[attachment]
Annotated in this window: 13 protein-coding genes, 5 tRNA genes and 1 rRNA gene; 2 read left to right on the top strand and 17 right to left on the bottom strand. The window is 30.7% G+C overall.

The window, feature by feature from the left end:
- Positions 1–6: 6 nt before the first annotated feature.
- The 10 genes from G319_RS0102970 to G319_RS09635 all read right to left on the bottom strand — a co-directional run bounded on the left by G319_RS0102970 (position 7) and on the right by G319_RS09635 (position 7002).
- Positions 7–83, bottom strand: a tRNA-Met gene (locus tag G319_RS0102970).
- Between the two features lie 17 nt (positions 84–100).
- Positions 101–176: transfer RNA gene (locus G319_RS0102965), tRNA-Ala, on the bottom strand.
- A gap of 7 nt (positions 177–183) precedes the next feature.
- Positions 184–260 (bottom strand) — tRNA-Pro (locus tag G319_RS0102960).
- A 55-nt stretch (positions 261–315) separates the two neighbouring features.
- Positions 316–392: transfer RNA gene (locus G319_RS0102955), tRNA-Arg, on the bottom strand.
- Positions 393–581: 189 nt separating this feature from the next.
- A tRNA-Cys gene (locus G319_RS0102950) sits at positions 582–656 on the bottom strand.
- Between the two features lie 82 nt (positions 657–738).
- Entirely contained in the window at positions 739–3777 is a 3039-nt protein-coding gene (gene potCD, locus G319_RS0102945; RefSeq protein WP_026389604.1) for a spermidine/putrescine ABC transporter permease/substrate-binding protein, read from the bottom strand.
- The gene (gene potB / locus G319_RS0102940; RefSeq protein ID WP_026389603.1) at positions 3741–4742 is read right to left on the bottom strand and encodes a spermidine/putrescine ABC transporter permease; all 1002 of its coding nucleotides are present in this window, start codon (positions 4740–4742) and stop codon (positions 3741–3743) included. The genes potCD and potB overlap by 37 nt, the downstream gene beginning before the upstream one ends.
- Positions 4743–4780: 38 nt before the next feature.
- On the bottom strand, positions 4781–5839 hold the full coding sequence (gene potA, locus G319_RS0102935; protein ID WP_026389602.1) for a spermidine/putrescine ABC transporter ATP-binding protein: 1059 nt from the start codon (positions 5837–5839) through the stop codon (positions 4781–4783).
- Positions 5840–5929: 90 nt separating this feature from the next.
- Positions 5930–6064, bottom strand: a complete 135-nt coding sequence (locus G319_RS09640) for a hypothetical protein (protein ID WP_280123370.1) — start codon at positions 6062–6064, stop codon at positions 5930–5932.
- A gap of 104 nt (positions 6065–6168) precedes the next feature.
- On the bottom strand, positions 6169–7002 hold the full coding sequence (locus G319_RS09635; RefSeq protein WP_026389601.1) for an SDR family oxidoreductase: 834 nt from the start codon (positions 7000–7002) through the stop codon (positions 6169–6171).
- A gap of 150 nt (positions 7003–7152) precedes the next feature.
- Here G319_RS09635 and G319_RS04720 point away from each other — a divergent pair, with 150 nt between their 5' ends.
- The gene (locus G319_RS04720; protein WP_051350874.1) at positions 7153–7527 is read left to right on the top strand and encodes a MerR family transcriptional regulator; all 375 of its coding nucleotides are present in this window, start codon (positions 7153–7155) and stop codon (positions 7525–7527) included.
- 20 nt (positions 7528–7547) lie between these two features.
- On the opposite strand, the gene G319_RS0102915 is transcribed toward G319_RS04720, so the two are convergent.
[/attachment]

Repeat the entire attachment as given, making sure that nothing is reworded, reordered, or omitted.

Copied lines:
Annotated in this window: 13 protein-coding genes, 5 tRNA genes and 1 rRNA gene; 2 read left to right on the top strand and 17 right to left on the bottom strand. The window is 30.7% G+C overall.

The window, feature by feature from the left end:
- Positions 1–6: 6 nt before the first annotated feature.
- The 10 genes from G319_RS0102970 to G319_RS09635 all read right to left on the bottom strand — a co-directional run bounded on the left by G319_RS0102970 (position 7) and on the right by G319_RS09635 (position 7002).
- Positions 7–83, bottom strand: a tRNA-Met gene (locus tag G319_RS0102970).
- Between the two features lie 17 nt (positions 84–100).
- Positions 101–176: transfer RNA gene (locus G319_RS0102965), tRNA-Ala, on the bottom strand.
- A gap of 7 nt (positions 177–183) precedes the next feature.
- Positions 184–260 (bottom strand) — tRNA-Pro (locus tag G319_RS0102960).
- A 55-nt stretch (positions 261–315) separates the two neighbouring features.
- Positions 316–392: transfer RNA gene (locus G319_RS0102955), tRNA-Arg, on the bottom strand.
- Positions 393–581: 189 nt separating this feature from the next.
- A tRNA-Cys gene (locus G319_RS0102950) sits at positions 582–656 on the bottom strand.
- Between the two features lie 82 nt (positions 657–738).
- Entirely contained in the window at positions 739–3777 is a 3039-nt protein-coding gene (gene potCD, locus G319_RS0102945; RefSeq protein WP_026389604.1) for a spermidine/putrescine ABC transporter permease/substrate-binding protein, read from the bottom strand.
- The gene (gene potB / locus G319_RS0102940; RefSeq protein ID WP_026389603.1) at positions 3741–4742 is read right to left on the bottom strand and encodes a spermidine/putrescine ABC transporter permease; all 1002 of its coding nucleotides are present in this window, start codon (positions 4740–4742) and stop codon (positions 3741–3743) included. The genes potCD and potB overlap by 37 nt, the downstream gene beginning before the upstream one ends.
- Positions 4743–4780: 38 nt before the next feature.
- On the bottom strand, positions 4781–5839 hold the full coding sequence (gene potA, locus G319_RS0102935; protein ID WP_026389602.1) for a spermidine/putrescine ABC transporter ATP-binding protein: 1059 nt from the start codon (positions 5837–5839) through the stop codon (positions 4781–4783).
- Positions 5840–5929: 90 nt separating this feature from the next.
- Positions 5930–6064, bottom strand: a complete 135-nt coding sequence (locus G319_RS09640) for a hypothetical protein (protein ID WP_280123370.1) — start codon at positions 6062–6064, stop codon at positions 5930–5932.
- A gap of 104 nt (positions 6065–6168) precedes the next feature.
- On the bottom strand, positions 6169–7002 hold the full coding sequence (locus G319_RS09635; RefSeq protein WP_026389601.1) for an SDR family oxidoreductase: 834 nt from the start codon (positions 7000–7002) through the stop codon (positions 6169–6171).
- A gap of 150 nt (positions 7003–7152) precedes the next feature.
- Here G319_RS09635 and G319_RS04720 point away from each other — a divergent pair, with 150 nt between their 5' ends.
- The gene (locus G319_RS04720; protein WP_051350874.1) at positions 7153–7527 is read left to right on the top strand and encodes a MerR family transcriptional regulator; all 375 of its coding nucleotides are present in this window, start codon (positions 7153–7155) and stop codon (positions 7525–7527) included.
- 20 nt (positions 7528–7547) lie between these two features.
- On the opposite strand, the gene G319_RS0102915 is transcribed toward G319_RS04720, so the two are convergent.